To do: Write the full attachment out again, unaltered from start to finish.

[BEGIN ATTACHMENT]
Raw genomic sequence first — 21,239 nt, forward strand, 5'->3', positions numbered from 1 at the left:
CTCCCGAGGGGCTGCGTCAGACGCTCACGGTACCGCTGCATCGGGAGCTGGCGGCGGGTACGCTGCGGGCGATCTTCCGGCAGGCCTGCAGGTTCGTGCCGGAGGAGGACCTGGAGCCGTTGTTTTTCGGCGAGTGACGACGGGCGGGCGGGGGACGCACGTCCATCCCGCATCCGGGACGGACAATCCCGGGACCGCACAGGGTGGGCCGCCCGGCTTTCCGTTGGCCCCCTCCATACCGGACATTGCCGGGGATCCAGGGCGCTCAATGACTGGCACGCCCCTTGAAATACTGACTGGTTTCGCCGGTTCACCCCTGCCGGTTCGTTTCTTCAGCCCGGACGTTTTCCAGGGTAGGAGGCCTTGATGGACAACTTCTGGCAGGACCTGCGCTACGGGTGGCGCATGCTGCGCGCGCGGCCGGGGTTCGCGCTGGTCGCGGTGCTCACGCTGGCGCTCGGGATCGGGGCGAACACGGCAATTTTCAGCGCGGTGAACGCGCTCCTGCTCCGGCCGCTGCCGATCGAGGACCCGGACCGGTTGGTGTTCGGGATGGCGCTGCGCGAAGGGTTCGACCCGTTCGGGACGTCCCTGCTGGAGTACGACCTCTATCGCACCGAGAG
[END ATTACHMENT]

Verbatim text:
Raw genomic sequence first — 21,239 nt, forward strand, 5'->3', positions numbered from 1 at the left:
CTCCCGAGGGGCTGCGTCAGACGCTCACGGTACCGCTGCATCGGGAGCTGGCGGCGGGTACGCTGCGGGCGATCTTCCGGCAGGCCTGCAGGTTCGTGCCGGAGGAGGACCTGGAGCCGTTGTTTTTCGGCGAGTGACGACGGGCGGGCGGGGGACGCACGTCCATCCCGCATCCGGGACGGACAATCCCGGGACCGCACAGGGTGGGCCGCCCGGCTTTCCGTTGGCCCCCTCCATACCGGACATTGCCGGGGATCCAGGGCGCTCAATGACTGGCACGCCCCTTGAAATACTGACTGGTTTCGCCGGTTCACCCCTGCCGGTTCGTTTCTTCAGCCCGGACGTTTTCCAGGGTAGGAGGCCTTGATGGACAACTTCTGGCAGGACCTGCGCTACGGGTGGCGCATGCTGCGCGCGCGGCCGGGGTTCGCGCTGGTCGCGGTGCTCACGCTGGCGCTCGGGATCGGGGCGAACACGGCAATTTTCAGCGCGGTGAACGCGCTCCTGCTCCGGCCGCTGCCGATCGAGGACCCGGACCGGTTGGTGTTCGGGATGGCGCTGCGCGAAGGGTTCGACCCGTTCGGGACGTCCCTGCTGGAGTACGACCTCTATCGCACCGAGAG